Does Nigeria Need a Foreign Policy? Towards a Strategic Partnership for the 21st Century  P. I. Azubuike Esq.

Since the independence of Nigeria in 1960, there have been a plethora of conceptual ideological transitions in the Nigeria foreign policy machinery. Essentially, they all strive towards an epistemological construction and definition of the thrust of Nigeria’s foreign policy. These conceptualizations are often regime specific and borne out of a psychological hunger to carve a regime identity that will create and leave lasting impressions on the minds of Nigerians. They are not necessarily products of deep and profound philosophical reflections.

The Nigerian nation is known as one, whose foreign policy is essentially tailored to reflect her commitment to the well-being of all African countries; particularly in the areas of peaceful coexistence, prevention of violent conflicts – at intra-national and international levels – restoration of peace where necessary; and maintenance of peace all over the world.

The foreign policy of a State is liable to reflect the State’s personality, but foreign policy cannot be developed in a completely arbitrary manner, since a country’s foreign policy is bound to be affected by many considerations concerned with the circumstances and internal problems of the State, Nigeria is not different in this regard.

is the undisputed political leader of its sub-region. Nigeria was the founding force for the Economic Community of West African States (ECOWAS) and supplies over one third of the organization’s budget. In the 1990s, Nigeria initiated multilateral militarized peacekeeping operations in Liberia and Sierra Leone. State leaders aspire to a permanent seat on a reconfigured United Nations Security Council and the country sits on sizeable oil and natural gas reserves; it vies with Angola for the title of sub-Saharan Africa’s largest petroleum producer.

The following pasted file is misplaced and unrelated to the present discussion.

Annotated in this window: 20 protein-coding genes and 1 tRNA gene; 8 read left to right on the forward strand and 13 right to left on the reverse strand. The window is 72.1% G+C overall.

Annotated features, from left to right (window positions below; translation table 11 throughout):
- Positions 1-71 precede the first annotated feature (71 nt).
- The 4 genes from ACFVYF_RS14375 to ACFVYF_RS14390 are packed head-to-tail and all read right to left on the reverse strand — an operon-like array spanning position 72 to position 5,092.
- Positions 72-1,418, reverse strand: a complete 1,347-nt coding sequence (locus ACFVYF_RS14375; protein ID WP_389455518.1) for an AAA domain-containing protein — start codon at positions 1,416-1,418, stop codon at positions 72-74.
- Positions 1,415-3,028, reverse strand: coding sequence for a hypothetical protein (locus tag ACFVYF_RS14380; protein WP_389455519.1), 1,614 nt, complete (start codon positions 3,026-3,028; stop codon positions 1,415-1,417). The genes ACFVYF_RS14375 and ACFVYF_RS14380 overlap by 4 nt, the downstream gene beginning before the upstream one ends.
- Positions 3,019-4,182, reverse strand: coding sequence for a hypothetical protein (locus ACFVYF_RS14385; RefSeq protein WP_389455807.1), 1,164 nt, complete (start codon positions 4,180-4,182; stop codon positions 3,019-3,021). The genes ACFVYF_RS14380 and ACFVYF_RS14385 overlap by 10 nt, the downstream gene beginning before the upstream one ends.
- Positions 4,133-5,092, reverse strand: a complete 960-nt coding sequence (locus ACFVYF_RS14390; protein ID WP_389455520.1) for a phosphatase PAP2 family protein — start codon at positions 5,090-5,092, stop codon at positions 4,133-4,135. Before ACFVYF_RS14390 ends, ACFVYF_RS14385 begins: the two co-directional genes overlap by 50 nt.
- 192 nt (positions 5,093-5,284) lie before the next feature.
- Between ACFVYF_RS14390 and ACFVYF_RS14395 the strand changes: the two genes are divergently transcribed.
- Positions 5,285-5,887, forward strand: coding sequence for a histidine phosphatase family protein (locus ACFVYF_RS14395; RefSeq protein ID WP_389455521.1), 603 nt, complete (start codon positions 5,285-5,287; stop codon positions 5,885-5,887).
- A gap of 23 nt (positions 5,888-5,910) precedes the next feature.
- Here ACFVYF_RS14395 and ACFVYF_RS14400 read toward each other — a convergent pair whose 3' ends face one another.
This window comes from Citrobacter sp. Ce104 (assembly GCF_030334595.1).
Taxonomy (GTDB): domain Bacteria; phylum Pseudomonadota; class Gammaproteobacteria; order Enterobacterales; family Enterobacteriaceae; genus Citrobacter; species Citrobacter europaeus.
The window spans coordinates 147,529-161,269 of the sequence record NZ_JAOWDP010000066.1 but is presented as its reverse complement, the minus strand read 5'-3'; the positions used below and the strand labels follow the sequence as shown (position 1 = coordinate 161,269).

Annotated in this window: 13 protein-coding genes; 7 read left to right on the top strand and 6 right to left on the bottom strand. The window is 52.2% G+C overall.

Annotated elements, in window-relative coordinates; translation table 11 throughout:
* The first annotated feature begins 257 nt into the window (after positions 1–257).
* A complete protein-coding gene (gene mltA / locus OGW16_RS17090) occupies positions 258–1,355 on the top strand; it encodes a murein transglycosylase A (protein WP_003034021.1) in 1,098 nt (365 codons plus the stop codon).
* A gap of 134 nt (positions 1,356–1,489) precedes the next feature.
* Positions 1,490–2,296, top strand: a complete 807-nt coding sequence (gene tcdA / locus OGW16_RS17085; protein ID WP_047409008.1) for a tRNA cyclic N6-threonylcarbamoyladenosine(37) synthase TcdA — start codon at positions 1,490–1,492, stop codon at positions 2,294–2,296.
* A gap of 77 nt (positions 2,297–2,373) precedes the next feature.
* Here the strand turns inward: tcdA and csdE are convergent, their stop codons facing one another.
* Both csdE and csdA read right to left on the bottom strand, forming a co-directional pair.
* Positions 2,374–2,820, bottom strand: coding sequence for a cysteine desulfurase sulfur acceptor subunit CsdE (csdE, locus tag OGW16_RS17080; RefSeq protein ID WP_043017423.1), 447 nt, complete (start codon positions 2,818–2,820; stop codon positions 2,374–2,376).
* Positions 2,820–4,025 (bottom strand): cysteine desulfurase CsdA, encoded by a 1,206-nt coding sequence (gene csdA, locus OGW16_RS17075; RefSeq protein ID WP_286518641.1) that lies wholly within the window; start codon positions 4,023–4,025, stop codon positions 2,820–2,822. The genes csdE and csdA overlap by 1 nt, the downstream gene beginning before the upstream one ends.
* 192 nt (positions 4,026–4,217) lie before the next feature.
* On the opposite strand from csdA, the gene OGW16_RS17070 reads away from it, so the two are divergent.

For all these reasons, Nigeria should attract significant international analysis. Yet, within the international community, Nigerian foreign policy has garnered limited attention. Thus, making the continent of African the centre piece of our foreign policy in this 21st century is laughable as we are beginning to be a burden to not just our neighbours but also to the continent of Africa as our citizens are littered across the continent either as slaves in Libya or refuges and asylum seekers running away from violent conflicts.

In a world that is being ruled by the principles of gangsterism, with rouge states emerging virtually in every continent in the world, an ever assertive Iran, an unpredictable North Korea and an ever expansionist China and Russia, the scope of Nigeria’s foreign policy should no longer be limited to continental affairs. It should be focused world-wide and geared towards the promotion of our cultural heritage, and scientific, economic and technical cooperation with viable partners.

Its goal should aim at enhancing our national development, and military arrangements with NATO countries in order to give peace a permanent character in our societal needs and our sub-region as terrorism, kidnapping and banditry has taken a new dimension in our soiciety.

Finally, Nigerian foreign policy should aim at creating benefits for the betterment of its citizens. It should no longer focus on Africa without clearly defined policy objectives.

Prince Azubuike Esq
(Distinguish Member of Degema Branch of the NBA)
Writes from Port Harcourt and divides his research interest in International Law (with a bias for Afro Centric Views), Constitutional Law, Commercial Arbitration and Oil and Gas Law.

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